“The sense of the sustaining sea is bound up with the sense of communion with all the creatures swimming or floundering in it, as may be. The joys and the sorrows deserving our affirmation are those in which we affirm our togetherness with fellow-creatures. These are true joys and sorrows, and as men have ever borne witness, they are true in their concrete understanding of reality and of our togetherness in reality.”

And here I may conclude by returning to the question that lay at the beginning of this address concerning what foundation for hope those of us who can no longer offer their congregations the traditional assurances of theism can still offer their congregations and communities?

It turns out that the "God" or "foundation" I can offer, if one wants to continue using this word — and I’m happy to do this although always with caveats — may best be talked and thought about, not as “Something” absolute but as a “Somewhat absolute in experience.” It is a foundation for genuine hope that is found, not in the transcendent, all-powerful, all-seeing, all knowing God of old, but only in an experiential, grounded sense of being always-already sustained together with all things and, with them, being in some kind of felt relational bond. It is this that gifts us with, steadiness and steadfastness and also, as my friend Ed says offers, us “a solid fulcrum on which action and understanding can be raised.”

So my friends, let's find ways to practice together taking even strokes, even strokes . . .
 

Thursday, 26 January 2017

Winter Sun—a photo and a piece of music

Winter Sun
Yesterday I posted a few photographs under the title of "Winter sun, trees, and teasels in the Cambridge University Botanic Garden." I publish here a black and white version of the "Winter Sun" photo (just click on it to enlarge) found there to accompany this post which is primarily aimed at introducing you to the music of composer Terry Jennings. A man whose music lies at the very beginning of Minimalist Music.

When I was at music college in the early 1980s Jennings' music was for me a kind of holy grail in the world of Minimalist Music.

I was much taken with minimalism in its widest understanding (i.e. not just as it was being expressed by Terry Riley, Steve Reich and Philip Glass) and considered myself to be very much a "disciple" of the New York School of composers, John Cage, Morton Feldman, Earle Brown and Christian Wolff who had their own, distinctive minimalist aesthetic. My final first-year composition, an aleatoric string quartet composed using various techniques borrowed from the early works of these composers, did not (it has to be said) endear me to my professors and I ended my first year very much in purdah. Before the beginning of my second year I decided to quit in order to start playing professionally in the field of jazz and improvised music and the rest is history. It seems the right time to acknowledge my huge gratitude to the one teacher at Colchester Institute who always fully understood the appeal of this kind of music and who always encouraged me in my own experimentations in and commitment to it, Chris Burn.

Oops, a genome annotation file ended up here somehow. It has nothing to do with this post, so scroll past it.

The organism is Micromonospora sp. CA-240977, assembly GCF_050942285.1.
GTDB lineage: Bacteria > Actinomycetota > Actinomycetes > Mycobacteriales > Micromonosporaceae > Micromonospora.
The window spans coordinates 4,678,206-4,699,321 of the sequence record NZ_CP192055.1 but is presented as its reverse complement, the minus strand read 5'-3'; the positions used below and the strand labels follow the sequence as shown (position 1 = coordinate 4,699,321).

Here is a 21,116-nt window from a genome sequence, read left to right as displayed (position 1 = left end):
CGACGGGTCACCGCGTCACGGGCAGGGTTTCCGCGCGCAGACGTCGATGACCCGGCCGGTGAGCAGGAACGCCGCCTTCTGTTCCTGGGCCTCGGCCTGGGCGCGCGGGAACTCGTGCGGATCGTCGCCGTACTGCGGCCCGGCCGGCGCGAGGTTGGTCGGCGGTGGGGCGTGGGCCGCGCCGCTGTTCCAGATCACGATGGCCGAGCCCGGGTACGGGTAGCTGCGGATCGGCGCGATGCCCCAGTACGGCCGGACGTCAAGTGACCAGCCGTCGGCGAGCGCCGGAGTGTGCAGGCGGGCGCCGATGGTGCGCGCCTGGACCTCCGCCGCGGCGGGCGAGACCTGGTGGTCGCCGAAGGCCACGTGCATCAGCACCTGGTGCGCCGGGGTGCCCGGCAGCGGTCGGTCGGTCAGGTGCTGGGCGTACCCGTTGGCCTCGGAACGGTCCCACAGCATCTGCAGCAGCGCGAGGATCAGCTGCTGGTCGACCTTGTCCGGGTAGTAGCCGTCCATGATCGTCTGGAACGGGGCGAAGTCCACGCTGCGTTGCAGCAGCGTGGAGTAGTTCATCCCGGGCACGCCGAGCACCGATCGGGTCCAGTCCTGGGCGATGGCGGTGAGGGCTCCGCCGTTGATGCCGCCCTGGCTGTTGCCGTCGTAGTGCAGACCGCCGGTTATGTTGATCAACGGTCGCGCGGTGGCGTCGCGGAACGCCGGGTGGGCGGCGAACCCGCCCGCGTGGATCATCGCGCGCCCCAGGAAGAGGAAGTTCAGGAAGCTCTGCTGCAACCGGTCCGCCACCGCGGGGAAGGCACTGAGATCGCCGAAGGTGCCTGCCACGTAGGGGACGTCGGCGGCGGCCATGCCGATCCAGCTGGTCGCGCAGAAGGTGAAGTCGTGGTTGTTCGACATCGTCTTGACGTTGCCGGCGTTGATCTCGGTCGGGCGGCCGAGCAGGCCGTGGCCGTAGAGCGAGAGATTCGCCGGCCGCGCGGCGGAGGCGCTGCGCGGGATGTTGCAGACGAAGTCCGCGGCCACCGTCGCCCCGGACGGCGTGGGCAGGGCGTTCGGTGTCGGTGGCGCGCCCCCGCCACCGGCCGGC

Anyway, in all the books I was reading at the time, Jennings' music was always being cited as having been highly influential but, goddammit, I could never get to hear any. How frustrating that was.

Fast forward thirty years or so (to 2010) and the wonderful pianist, John Tilbury, releases "Lost Daylight" which includes performances of all the piano pieces I always wanted to hear. Heaven! I discovered they were every bit as wonderful as I imagined them to be and one of them, "Winter Sun", accompanies well (I think) the black and white photo I publish here.

There is, alas, no way I can link you to John Tilbury's sublime seven and a half minute long performance of "Winter Sun" but below is an extract of a performance of the piece by Nicholas Horvath which will give you a reasonably good introduction to Jennings' sound world.


Wednesday, 25 January 2017

Winter sun, trees, and teasels in the Cambridge University Botanic Garden

Yesterday was, as M. R. James once wrote, “really a pearl of a day for . . . January, . . . too fine to be spent indoors” so I took a walk over to the Cambridge University Botanic Garden to see how things were progressing with the dredging of the lake and, of course, to enjoy the small signs of life as winter works its wondrous ways. I spent some time reading Parmenides on a bench in the sunshine but, for the most part, I walked around enjoying the winter scenes.

As always I took a few photos and post them here for your pleasure. All taken with an iPhone 6+ and the Hipstamatic App. The black and white shots were taken using a setting I've spent a little while getting right after trying to "gesture towards" the effect of a mezzotint or engraving in this shot taken a couple of weeks ago. See it as an loving, modern photographic homage to those old techniques.

Just click on a photo to enlarge it.










Tuesday, 24 January 2017

DiEM25 UK Launch—Saturday January 28th, 2017, 10am—Conway Hall, London


I've been involved in getting this meeting organised with various UK DiEM25 activists and Yanis Varoufakis and Srećko Horvat. I hope I'll see a few of you connected with the Cambridge DiEM25 group there on the day.